Most organizations still rely on old network technologies.
Current best practices recommend a laundry list of security technologies: VPNs, VLANs, NAC, Next Generation Firewalls, Privileged Access Management (PAM) solutions, and so on.
But too much technology results in ‘spend in depth’, and not necessarily improved security. And if you’re still using the same principles you were using ten or twenty years ago, you might have the strongest network perimeter in the world, but no ability to respond to internal threats.
Today, let’s consider network access control (NAC).
Network access control (NAC) is a method of bolstering network security by restricting the availability of network resources to endpoint devices that comply with a defined security policy. A traditional network access control server performs authentication and authorization functions for potential users by verifying client device profiles (such as the presence of antivirus software and spyware-detection programs) before permitting access to the network.
Through a combination of client agents and network server components, NAC systems enforce policies about which network segments users can access. NAC (which often follows the 802.1X protocol), uses client profile and authentication information to make these policy decisions. Based on these policy decisions, the NAC permits access to network segments or VLANs. NAC systems may also require or perform remedy actions on non-compliant devices (such as enabling a client firewall).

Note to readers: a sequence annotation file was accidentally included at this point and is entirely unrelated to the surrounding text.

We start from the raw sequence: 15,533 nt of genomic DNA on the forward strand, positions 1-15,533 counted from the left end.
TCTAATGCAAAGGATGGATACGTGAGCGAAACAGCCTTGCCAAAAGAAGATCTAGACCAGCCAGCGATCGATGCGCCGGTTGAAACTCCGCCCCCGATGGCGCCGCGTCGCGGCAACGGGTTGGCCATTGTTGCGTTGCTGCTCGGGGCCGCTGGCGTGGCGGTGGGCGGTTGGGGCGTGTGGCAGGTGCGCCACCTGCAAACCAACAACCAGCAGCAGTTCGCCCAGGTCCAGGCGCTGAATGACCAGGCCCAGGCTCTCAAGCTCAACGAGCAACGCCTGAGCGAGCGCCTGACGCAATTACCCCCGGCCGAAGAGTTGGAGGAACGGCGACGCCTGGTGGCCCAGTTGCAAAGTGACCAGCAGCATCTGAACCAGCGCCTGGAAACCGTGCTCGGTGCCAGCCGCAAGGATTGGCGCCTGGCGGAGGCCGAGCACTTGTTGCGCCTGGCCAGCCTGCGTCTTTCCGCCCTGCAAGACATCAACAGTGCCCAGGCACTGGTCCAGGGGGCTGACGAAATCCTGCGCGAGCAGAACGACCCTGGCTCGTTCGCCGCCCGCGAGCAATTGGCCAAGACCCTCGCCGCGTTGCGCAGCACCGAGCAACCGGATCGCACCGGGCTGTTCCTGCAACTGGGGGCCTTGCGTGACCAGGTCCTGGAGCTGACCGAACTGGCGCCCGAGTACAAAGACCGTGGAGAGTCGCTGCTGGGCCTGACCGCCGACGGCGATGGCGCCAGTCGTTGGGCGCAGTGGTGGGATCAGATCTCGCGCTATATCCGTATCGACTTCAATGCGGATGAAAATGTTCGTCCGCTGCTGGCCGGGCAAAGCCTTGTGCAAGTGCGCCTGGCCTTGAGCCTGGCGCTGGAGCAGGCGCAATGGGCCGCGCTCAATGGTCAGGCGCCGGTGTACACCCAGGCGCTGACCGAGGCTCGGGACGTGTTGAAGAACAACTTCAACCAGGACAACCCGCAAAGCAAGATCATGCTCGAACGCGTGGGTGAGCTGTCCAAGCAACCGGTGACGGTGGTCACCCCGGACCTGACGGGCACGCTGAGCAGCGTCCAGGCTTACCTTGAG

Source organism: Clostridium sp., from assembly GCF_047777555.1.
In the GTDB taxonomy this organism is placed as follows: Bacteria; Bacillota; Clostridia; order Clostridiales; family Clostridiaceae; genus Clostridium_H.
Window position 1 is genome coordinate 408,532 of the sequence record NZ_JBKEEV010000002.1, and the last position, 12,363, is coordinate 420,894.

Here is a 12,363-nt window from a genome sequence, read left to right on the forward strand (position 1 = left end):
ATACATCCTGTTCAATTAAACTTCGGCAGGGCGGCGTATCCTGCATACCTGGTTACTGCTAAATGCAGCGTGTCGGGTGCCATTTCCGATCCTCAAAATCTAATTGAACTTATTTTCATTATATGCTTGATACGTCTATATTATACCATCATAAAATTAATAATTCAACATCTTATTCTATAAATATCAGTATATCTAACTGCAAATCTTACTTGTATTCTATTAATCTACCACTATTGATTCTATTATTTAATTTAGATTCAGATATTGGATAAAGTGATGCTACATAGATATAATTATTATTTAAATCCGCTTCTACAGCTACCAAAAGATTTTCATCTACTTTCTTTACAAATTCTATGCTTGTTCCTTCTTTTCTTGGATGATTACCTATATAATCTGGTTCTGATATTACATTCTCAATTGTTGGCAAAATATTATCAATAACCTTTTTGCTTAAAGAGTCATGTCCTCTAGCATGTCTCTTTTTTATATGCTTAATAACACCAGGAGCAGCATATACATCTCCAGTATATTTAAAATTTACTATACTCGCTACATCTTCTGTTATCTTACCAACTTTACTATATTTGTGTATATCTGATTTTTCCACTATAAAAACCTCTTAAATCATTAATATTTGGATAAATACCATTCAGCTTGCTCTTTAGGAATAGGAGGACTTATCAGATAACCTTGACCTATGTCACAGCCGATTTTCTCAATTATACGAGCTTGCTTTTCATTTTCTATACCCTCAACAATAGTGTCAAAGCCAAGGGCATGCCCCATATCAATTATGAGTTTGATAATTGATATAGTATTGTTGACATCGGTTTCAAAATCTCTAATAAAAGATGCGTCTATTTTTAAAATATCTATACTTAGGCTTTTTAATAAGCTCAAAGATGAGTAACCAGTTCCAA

NACs do incorporate some (limited) client profile information to make network access decisions, and can (in some ways) remediate non-compliant clients. And they integrate into existing network infrastructure components such as VLANs.
Why NAC Solutions Fall Short
Ultimately though, NAC solutions fall short for several reasons:
- Most importantly, they cannot provide fine-grained control of which network resource users can access. They rely on existing (and separately managed) network segments, firewalls, or VLANs.
- Due to the management issues around adding devices and firewall rules, enterprises have expressed doubt about the practicality of NAC deployment in networks with large numbers of diverse users and devices, the nature of which constantly change.
- They typically have limited ability to make access decisions based on user context.
- NACs do not provide secure, encrypted communications between clients and services.
- NAC customers must use another solution (such as a VPN), which adds more cost, complexity, and management effort.
Check out our eBook on why NAC is failing security professionals.